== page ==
Seasonal Considerations

Did you know that cheese is seasonal? Winter is the best time for aged alpine cheeses. The cheesemongers at The Truffle Cheese Shop are happy to give you their expert insight on such matters. As Schaus says, “Every cheese has a story.” Think seasonal for accompaniments too. “This time of year apples are really beautiful, and there are so many flavor profiles with apples, from granny smiths that tend to be a little sour to honeycrips that are super sweet.”

Cheese For Dessert

Schaus says that Americans are beginning to embrace the European tradition of cheese for dessert. If you have never tried it before, now is the time. It might just change the way you think about dessert. “It’s really lovely. You don’t really need a lot of cheese. You are not really looking for quantity as much as quality with dessert because you’ve already had a big meal. It’s just to get a taste of it. And at that point I like to keep the accompaniments on the cheese platter a little on the sweet side. One to three cheeses. Again you can vary the milk types and vary the textures.”


Shaus says not to fret about the actual platter that you use to serve your cheese. A plain glass plate is simple and beautiful, but really the sky is the limit. “Just a piece of marble or wood or put a piece of wax paper on your grandmothers old silver set works well,” she says.

Day After Thanksgiving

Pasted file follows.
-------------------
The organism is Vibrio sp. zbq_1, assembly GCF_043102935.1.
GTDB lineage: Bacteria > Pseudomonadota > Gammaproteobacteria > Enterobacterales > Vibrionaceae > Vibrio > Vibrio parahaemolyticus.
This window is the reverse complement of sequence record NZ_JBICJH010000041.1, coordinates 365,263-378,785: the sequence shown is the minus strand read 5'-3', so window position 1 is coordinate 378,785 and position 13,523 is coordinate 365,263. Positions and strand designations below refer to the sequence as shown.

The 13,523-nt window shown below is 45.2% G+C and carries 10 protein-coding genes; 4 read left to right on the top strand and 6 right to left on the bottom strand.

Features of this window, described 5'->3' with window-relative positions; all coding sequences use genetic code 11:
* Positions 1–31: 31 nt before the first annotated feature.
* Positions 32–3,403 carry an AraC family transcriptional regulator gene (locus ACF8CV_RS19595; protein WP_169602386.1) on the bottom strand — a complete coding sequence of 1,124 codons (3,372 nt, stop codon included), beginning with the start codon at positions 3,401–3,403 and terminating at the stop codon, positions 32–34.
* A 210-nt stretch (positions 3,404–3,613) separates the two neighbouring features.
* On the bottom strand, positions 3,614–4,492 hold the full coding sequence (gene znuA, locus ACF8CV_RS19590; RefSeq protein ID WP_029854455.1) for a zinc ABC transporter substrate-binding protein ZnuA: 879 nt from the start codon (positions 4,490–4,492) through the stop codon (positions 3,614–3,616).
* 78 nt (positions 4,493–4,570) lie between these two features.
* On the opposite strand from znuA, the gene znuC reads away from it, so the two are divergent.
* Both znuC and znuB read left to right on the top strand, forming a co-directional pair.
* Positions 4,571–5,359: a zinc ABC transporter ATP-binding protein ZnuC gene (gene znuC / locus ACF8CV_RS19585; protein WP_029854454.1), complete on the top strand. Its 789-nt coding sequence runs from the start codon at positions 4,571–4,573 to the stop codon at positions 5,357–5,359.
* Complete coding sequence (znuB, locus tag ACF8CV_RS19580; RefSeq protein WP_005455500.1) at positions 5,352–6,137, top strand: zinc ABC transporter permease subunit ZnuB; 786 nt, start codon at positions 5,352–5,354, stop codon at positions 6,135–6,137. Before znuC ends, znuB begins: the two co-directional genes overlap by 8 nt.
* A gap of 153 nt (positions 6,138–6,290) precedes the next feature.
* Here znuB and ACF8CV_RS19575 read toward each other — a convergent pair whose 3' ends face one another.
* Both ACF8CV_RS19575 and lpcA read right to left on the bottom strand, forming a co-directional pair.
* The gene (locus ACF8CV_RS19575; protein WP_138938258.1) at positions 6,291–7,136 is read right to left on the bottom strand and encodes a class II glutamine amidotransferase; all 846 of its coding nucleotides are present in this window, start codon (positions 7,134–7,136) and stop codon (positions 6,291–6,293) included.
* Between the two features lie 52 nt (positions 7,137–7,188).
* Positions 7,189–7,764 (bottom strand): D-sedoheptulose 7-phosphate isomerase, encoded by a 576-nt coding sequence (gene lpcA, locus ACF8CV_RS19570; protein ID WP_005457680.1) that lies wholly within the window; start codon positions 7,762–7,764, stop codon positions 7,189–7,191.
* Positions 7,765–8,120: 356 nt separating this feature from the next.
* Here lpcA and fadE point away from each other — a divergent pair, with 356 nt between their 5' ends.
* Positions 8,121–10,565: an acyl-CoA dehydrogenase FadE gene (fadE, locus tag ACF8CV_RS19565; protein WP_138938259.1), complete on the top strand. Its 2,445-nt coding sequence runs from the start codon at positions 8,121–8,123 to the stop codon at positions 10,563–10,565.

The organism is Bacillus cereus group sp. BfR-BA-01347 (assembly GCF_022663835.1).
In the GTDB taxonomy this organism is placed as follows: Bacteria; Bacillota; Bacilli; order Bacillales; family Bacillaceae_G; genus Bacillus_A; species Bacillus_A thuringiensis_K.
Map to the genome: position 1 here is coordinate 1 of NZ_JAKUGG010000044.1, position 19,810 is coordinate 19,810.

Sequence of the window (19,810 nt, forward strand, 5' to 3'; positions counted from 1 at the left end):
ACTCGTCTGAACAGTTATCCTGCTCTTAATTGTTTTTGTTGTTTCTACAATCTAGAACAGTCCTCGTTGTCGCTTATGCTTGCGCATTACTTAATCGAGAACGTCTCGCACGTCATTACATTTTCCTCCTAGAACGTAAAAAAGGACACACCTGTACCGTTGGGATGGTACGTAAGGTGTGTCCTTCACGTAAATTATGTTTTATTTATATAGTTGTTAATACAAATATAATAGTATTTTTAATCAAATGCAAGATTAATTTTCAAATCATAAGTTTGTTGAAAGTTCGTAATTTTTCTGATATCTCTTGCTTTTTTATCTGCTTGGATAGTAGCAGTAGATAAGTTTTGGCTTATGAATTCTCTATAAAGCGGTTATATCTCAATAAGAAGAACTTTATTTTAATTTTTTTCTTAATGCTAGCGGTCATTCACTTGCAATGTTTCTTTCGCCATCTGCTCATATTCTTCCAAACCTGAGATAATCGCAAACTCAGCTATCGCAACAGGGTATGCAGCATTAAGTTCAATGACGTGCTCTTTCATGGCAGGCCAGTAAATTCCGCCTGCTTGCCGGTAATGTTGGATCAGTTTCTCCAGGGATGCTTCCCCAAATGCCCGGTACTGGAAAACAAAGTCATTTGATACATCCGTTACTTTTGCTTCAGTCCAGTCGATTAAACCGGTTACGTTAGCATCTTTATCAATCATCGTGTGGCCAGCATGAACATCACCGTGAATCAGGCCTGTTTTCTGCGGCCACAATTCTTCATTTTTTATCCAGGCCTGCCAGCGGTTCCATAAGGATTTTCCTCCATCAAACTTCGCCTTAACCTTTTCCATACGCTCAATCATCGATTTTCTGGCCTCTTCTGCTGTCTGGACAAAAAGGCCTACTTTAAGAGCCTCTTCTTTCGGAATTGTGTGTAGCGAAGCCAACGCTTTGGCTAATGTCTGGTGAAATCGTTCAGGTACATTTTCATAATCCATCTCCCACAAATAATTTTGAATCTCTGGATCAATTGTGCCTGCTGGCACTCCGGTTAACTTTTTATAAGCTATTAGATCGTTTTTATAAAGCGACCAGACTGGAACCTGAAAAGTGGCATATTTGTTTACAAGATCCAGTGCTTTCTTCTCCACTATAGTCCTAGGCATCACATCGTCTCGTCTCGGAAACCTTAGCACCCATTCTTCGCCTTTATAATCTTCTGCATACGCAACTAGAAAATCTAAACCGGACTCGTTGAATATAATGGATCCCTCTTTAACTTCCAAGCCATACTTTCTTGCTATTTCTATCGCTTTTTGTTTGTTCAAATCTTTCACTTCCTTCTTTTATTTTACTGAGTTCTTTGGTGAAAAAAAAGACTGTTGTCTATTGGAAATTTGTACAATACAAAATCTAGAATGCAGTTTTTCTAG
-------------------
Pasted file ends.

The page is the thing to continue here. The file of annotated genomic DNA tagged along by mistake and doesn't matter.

One of the reasons a cheese platter works so well for the holiday table is its versatility for later meals. Whether you use your gouda on turkey and cranberry sandwiches or shred some parmesan into a frittata, the results are delicious. Schaus adds, “Cheese for breakfast is wonderful. For anything that is left over, just toss it into pasta or risotto.”

The Most Important Part

Schaus claims that the most essential element of the perfect platter is one that might surprise you. “The biggest thing with cheese is how you store it. Wax paper or foil–not plastic–because cheese is a living, breathing thing. In Colorado it tends to dry out. Wrap it in wax paper or foil then put it in a separate container in your fridge.” Schaus uses a glass container, but says that plastic also works. And if all else fails, you can use the meat or produce drawer in your refrigerator because they are higher in humidity.

Click here to learn more about The Truffle Cheese Shop!

Also check out The Truffle Table (A Denver restaurant and sister business of The Truffle Cheese Shop)!